Evaluation of Spodick's Sign and Other Electrocardiographic Findings as Indicators of STEMI and Pericarditis

J Emerg Med. 2020 Apr;58(4):562-569. doi: 10.1016/j.jemermed.2020.01.017. Epub 2020 Mar 25.

Abstract

Background: Patients with ST elevation on electrocardiogram (ECG) could have ST elevation myocardial infarction (STEMI) or pericarditis. Spodick's sign, a downsloping of the ECG baseline (the T-P segment), has been described, but not validated, as a sign of pericarditis.

Objective: This study estimates the frequency of Spodick's sign and other findings in patients diagnosed with STEMI and those with pericarditis.

Methods: In this retrospective review, we selected charts that met prospective definitions of STEMI (cases) and pericarditis (controls). We excluded patients whose ECGs lacked ST elevation. An authority on electrocardiography reviewed all ECGs, noting the presence or absence of Spodick's sign, ST depression (in leads besides V1 and aVR), PR depression, greater ST elevation in lead III than in lead II (III > II), abrupt take-off of ST segment (the RT checkmark sign), and upward or horizontal ST convexity. We quantified strength of association using odds ratio (OR) with 95% confidence interval (CI).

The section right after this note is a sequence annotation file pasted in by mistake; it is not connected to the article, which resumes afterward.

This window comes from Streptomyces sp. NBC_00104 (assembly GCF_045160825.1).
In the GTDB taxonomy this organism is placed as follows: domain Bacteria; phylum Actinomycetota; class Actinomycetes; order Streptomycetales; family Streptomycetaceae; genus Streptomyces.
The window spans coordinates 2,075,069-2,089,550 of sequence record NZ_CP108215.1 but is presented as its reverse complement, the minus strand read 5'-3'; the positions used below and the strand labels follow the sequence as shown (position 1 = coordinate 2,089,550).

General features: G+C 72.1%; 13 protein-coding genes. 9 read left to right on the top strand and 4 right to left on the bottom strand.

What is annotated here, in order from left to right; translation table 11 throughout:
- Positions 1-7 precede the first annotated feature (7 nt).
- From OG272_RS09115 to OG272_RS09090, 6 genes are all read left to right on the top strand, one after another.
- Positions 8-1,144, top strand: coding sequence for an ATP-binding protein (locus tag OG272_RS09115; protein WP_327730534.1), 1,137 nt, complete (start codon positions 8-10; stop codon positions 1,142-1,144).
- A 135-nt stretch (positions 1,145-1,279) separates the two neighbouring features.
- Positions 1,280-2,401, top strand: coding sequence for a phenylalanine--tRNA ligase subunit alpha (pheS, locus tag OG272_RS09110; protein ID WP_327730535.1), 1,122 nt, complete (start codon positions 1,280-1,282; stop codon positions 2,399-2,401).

Results: One hundred and sixty-five patients met criteria for STEMI and 42 met those for pericarditis. Spodick's sign occurred in 5% of patients with STEMI (95% CI 3-10%) and 29% of patients with pericarditis (95% CI 16-45%). All other findings statistically distinguished STEMI from pericarditis, but ST depression (OR 31), III > II (OR 21), and absence of PR depression (OR 12) had the greatest OR values.

Conclusions: Spodick's sign is statistically associated with pericarditis, but it is seen in 5% of patients with STEMI. Among other findings, ST depression, III > II, and absence of PR depression were the most discriminating.

Keywords: ST elevation myocardial infarction; chest pain; electrocardiography; emergency service; hospital; pericarditis.